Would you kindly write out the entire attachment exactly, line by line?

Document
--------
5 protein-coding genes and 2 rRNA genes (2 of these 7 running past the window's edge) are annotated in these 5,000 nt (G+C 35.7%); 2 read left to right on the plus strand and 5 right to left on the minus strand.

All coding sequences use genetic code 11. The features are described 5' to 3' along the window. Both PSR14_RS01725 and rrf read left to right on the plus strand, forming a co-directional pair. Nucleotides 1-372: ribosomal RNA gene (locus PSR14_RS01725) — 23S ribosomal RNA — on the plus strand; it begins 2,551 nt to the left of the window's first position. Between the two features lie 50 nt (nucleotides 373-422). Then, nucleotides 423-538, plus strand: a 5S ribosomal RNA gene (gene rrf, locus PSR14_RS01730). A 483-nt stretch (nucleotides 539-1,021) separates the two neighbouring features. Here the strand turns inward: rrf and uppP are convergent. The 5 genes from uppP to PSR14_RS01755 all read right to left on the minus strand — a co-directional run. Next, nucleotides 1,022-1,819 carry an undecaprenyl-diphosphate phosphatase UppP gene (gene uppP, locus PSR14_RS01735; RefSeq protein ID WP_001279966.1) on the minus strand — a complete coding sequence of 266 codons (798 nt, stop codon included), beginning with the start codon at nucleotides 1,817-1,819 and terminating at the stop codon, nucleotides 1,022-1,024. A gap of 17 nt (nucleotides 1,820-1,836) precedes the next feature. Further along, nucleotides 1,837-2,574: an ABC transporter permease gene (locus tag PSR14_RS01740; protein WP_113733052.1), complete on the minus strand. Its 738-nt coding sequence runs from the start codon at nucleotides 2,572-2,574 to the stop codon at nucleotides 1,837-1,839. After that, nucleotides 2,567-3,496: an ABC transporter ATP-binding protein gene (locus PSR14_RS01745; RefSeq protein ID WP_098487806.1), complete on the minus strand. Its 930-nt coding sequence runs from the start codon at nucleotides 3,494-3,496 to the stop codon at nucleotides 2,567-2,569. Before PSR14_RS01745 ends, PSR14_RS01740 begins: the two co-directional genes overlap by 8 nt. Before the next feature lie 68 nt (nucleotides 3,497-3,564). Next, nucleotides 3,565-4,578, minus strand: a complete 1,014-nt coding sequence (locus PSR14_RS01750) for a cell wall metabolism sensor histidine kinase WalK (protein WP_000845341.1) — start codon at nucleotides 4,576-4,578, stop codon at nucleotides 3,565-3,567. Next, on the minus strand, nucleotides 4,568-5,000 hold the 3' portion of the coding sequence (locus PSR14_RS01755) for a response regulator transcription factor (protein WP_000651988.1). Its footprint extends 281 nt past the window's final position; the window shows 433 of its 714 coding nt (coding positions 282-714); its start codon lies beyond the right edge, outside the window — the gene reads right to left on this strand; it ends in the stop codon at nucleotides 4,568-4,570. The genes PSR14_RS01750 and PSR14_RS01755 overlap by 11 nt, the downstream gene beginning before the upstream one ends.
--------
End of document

5 protein-coding genes and 2 rRNA genes (2 of these 7 running past the window's edge) are annotated in these 5,000 nt (G+C 35.7%); 2 read left to right on the plus strand and 5 right to left on the minus strand.

All coding sequences use genetic code 11. The features are described 5' to 3' along the window. Both PSR14_RS01725 and rrf read left to right on the plus strand, forming a co-directional pair. Nucleotides 1-372: ribosomal RNA gene (locus PSR14_RS01725) — 23S ribosomal RNA — on the plus strand; it begins 2,551 nt to the left of the window's first position. Between the two features lie 50 nt (nucleotides 373-422). Then, nucleotides 423-538, plus strand: a 5S ribosomal RNA gene (gene rrf, locus PSR14_RS01730). A 483-nt stretch (nucleotides 539-1,021) separates the two neighbouring features. Here the strand turns inward: rrf and uppP are convergent. The 5 genes from uppP to PSR14_RS01755 all read right to left on the minus strand — a co-directional run. Next, nucleotides 1,022-1,819 carry an undecaprenyl-diphosphate phosphatase UppP gene (gene uppP, locus PSR14_RS01735; RefSeq protein ID WP_001279966.1) on the minus strand — a complete coding sequence of 266 codons (798 nt, stop codon included), beginning with the start codon at nucleotides 1,817-1,819 and terminating at the stop codon, nucleotides 1,022-1,024. A gap of 17 nt (nucleotides 1,820-1,836) precedes the next feature. Further along, nucleotides 1,837-2,574: an ABC transporter permease gene (locus tag PSR14_RS01740; protein WP_113733052.1), complete on the minus strand. Its 738-nt coding sequence runs from the start codon at nucleotides 2,572-2,574 to the stop codon at nucleotides 1,837-1,839. After that, nucleotides 2,567-3,496: an ABC transporter ATP-binding protein gene (locus PSR14_RS01745; RefSeq protein ID WP_098487806.1), complete on the minus strand. Its 930-nt coding sequence runs from the start codon at nucleotides 3,494-3,496 to the stop codon at nucleotides 2,567-2,569. Before PSR14_RS01745 ends, PSR14_RS01740 begins: the two co-directional genes overlap by 8 nt. Before the next feature lie 68 nt (nucleotides 3,497-3,564). Next, nucleotides 3,565-4,578, minus strand: a complete 1,014-nt coding sequence (locus PSR14_RS01750) for a cell wall metabolism sensor histidine kinase WalK (protein WP_000845341.1) — start codon at nucleotides 4,576-4,578, stop codon at nucleotides 3,565-3,567. Next, on the minus strand, nucleotides 4,568-5,000 hold the 3' portion of the coding sequence (locus PSR14_RS01755) for a response regulator transcription factor (protein WP_000651988.1). Its footprint extends 281 nt past the window's final position; the window shows 433 of its 714 coding nt (coding positions 282-714); its start codon lies beyond the right edge, outside the window — the gene reads right to left on this strand; it ends in the stop codon at nucleotides 4,568-4,570. The genes PSR14_RS01750 and PSR14_RS01755 overlap by 11 nt, the downstream gene beginning before the upstream one ends.